The “ambitious” $4 billion plan will remake the 470-acre site with homes, a marina, commercial space and a school, the paper reports. It is the largest undeveloped parcel in the city.
You can learn more about the history of the site here; take a look at the before and after photos from the mill’s heyday (below).
This history site notes that 20,000 people once worked at the mill, which closed in 1992 after operating 110 years. It also notes that …
Editorial, Real Estate, The Housing Crisis »
We’ve previously written about Cleveland’s lawsuit against 21 big banks over the mess that was created by the foreclosure crisis.
This article in Cleveland Scene summarizes the case nicely:
“The case against the banks isn’t a class action about individual homeowner losses, or whether they were tricked into signing commitments they couldn’t keep. (Attorney Joshua) Cohen knows that’s a common misunderstanding. Instead, it’s about the big picture from the city’s point of view — an attempt to recover money Cleveland has been forced to spend cleaning up …
Where, you ask?
Hamilton, Ontario, that is. At least, according to this story in the National Post that says the affordable and beautiful real estate appeals to those who are sick of Toronto prices.
I like to think this blog does a decent job of covering developments in the Rust Belt, from Buffalo to Milwaukee and beyond. But we haven’t spent much time studying our Canadian counterpart. It sounds like Hamilton has some interesting neighborhoods to explore.
And I gotta give credit where credit is due. I was alerted to this by a …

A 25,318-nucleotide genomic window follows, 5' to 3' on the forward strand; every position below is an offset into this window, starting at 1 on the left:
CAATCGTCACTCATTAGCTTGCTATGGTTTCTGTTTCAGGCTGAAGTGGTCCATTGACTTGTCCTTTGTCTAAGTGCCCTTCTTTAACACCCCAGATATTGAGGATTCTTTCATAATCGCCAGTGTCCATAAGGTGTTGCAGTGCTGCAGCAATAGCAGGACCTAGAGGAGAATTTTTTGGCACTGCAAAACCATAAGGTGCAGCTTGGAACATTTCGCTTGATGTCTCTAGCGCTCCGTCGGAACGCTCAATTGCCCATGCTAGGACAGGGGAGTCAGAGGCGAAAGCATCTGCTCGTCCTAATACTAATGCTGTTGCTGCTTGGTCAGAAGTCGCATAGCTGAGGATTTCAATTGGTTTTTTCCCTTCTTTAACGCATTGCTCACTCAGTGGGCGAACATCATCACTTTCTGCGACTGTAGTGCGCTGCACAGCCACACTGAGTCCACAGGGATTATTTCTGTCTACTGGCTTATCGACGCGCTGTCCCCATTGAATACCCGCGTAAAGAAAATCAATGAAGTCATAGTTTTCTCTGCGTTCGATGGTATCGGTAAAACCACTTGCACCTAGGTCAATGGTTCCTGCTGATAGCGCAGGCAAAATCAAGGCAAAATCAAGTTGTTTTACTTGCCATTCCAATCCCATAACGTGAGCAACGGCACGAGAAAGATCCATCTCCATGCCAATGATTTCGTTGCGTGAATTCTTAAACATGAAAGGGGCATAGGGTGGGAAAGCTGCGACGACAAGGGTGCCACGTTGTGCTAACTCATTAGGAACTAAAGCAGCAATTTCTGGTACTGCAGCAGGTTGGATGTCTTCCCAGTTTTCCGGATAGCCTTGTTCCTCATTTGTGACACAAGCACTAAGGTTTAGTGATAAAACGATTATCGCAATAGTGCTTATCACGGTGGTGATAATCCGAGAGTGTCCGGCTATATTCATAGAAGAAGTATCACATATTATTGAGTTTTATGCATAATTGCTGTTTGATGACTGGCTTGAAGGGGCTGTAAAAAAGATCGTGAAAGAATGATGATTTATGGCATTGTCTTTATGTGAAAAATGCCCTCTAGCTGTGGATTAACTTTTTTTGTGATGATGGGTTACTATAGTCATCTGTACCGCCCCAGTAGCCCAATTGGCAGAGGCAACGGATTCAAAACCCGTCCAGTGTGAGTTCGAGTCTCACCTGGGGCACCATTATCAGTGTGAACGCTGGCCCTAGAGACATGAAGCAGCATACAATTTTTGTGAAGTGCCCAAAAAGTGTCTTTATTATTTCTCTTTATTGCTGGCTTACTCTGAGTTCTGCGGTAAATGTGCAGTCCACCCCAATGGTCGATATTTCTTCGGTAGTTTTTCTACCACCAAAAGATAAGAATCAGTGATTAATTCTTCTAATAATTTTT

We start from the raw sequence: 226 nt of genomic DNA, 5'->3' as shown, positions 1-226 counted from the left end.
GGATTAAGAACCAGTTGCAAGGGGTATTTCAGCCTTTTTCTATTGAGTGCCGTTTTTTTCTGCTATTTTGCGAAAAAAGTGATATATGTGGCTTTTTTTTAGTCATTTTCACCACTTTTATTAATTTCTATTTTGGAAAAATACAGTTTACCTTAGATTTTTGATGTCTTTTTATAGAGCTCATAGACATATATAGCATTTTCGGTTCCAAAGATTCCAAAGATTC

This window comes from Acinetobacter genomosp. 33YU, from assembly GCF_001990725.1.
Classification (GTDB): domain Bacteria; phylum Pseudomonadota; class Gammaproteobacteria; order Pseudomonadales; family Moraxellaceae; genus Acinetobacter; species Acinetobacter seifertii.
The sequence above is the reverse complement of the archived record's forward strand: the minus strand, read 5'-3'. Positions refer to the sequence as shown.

Headline, Real Estate, Rust Belt Blogs, Sprawl, Urban Planning »
We’ve been writing a lot about sprawl and race relations lately. I think that is because these issues are tremendously important to the discussion of the current conditions in Rust Belt cities.
Well, I’ve got to thank UrbanSTL for pointing me to this illuminating interactive map that shows how white flight and sprawl transformed the metro area over the course of decades.
You have to visit this site to see it unfold. I think this really mirrors development over the past six decades for Cleveland, Detroit, Cincinnati, Youngstown, Buffalo and many other Rust Belt cities.
Notice how the application is called Mapping Decline.
Headline, Race Relations, Real Estate, Sprawl, Urban Poverty »
The disappearance of jobs, the decline of schools, social isolation, and the rise of the drug trade took a frightful toll on inner city areas. Youngstown fared among the worst. Youngstown’s murder rate—which remained unexceptional for decades—skyrocketed during the 1990s. In 1991, the homicide rate for Youngstown was 60 per 100,000, whereas the country as a whole averaged only 10 per 100,000. In 1995, Youngstown had more homicides than the city of Pittsburgh. Though the crime has widely fluctuated, the city remains known for its high crime and murder rate.
Sociologist William Julius Wilson’s work has outlined the importance of historical data when examining inner city violence: “Unlike the present period, inner city communities prior to 1960 exhibited features of social organization